Weird Orbits in the Milky Way


We think of orbits as being nice and elliptical and closed, whether it be a planet around a star or a star around a galaxy. However, things are not so neat in reality and especially within galaxies.* This has been further demonstrated in our own Milky Way with the discovery of stars streaming away from the Galactic Center in the Radial Velocity Experiment (RAVE).

RAVE is a survey to learn as much about the stars in our general neighborhood as we can from velocities, distances, and contents of stars. The current work uses data from over 200,000 stars within 6500 light years of our solar system. By 2012, they hope to have cataloged 1 million stars!

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Stellar orbits are not at all circular, but often have interesting rosette shapes in the plane of the galaxy and can cross the plane to be above and below it. The whole aggregate of stars moving in this way gives the galaxy its overall thickness and shape, which then in turn affects the orbits of the stars in it.

The stars in question mostly lie in the fourth Galactic Quadrant. (No, not those Quadrants. These Quadrants.) In studying the components of the stars’ velocities, the astronomers found the stars moving a bit away from the center of the Galaxy. In fact, the closer they were to the Galactic Center, the faster they were moving away from it.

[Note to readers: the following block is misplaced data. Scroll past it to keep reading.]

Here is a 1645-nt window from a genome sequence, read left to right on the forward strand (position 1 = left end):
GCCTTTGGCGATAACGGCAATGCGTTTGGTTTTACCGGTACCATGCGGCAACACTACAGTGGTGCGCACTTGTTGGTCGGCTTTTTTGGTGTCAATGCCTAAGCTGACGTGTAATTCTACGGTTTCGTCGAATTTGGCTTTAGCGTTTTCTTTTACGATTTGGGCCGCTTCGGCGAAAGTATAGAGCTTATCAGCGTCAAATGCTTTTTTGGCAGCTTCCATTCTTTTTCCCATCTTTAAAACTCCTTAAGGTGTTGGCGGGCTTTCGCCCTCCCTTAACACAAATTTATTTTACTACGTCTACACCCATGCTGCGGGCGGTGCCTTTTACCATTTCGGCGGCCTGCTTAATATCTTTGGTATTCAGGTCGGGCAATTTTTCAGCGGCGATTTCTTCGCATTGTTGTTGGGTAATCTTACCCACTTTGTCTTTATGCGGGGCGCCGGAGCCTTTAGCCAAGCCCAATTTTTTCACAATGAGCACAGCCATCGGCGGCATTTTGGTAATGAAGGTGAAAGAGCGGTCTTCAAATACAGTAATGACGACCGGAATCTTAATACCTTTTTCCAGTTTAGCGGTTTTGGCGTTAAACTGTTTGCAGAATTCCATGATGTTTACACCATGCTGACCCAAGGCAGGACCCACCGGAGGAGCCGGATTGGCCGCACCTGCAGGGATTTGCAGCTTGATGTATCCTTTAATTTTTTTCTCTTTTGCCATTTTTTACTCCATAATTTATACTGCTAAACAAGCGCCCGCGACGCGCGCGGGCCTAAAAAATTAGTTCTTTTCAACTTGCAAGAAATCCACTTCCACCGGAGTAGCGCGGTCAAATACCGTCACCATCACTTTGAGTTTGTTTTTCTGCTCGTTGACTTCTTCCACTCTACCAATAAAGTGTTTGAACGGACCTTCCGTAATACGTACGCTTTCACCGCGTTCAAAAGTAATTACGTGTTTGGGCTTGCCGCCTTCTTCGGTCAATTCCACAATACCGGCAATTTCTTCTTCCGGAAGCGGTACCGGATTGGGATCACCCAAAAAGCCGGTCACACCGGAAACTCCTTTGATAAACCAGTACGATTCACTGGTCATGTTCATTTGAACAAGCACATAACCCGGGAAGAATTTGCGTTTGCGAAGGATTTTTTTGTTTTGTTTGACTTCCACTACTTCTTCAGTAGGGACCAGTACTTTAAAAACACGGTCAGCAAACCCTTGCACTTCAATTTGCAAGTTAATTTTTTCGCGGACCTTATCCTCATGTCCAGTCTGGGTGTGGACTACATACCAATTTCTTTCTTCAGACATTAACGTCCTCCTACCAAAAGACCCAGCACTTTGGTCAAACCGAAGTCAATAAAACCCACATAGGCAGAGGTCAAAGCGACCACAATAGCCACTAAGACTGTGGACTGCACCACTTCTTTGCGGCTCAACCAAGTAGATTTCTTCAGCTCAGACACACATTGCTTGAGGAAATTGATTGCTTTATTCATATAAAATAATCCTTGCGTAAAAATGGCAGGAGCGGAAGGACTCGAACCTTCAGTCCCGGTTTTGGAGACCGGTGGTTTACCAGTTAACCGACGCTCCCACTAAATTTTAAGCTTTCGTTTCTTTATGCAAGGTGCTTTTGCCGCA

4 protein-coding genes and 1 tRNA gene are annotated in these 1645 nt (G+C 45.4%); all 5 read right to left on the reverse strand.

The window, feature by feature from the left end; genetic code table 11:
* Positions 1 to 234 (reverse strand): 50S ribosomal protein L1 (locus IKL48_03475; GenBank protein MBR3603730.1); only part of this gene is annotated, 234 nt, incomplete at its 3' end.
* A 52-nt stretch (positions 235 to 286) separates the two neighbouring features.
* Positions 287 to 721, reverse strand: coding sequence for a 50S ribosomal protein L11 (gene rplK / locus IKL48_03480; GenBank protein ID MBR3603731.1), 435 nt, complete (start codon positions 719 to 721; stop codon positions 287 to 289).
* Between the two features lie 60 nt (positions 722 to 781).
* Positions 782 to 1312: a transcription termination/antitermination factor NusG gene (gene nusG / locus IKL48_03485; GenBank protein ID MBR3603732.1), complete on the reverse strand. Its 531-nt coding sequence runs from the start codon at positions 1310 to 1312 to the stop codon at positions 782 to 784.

This kind of motion is created by some sort of asymmetry in the Galaxy. It is by no means a perfect disk of stars. Spiral arms and a central bar, stellar traffic jams though they are, can affect the motions of stars throughout the Galaxy and guide them into their non-circular orbits. The stellar disk itself is warped a bit, making the picture more complicated. If the halo of dark matter in which the Milky Way sits is not perfectly spherical, that too could affect stellar orbits.

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It is not yet sure which cause is dominant, or if they are all conspiring together to move the stars as they do. As the RAVE survey and other large projects gather data on millions of stars, we are sure to get a clearer picture of the very Galaxy in which we live.

Image: Illustration of the Milky Way with the Galactic Quadrants labelled and a yellow arrow to indicate the approximate location and radial component of velocity of the RAVE stars. Credit: Original image by NASA, improved on WikiMedia Commons, and further mucked about with by the author.

This research will be published in the Monthly Notices of the Royal Astronomical Society, and a preprint is available on

*And I have a whole textbook to prove it. Raise your hand if you have a copy of Binney & Tremaine!

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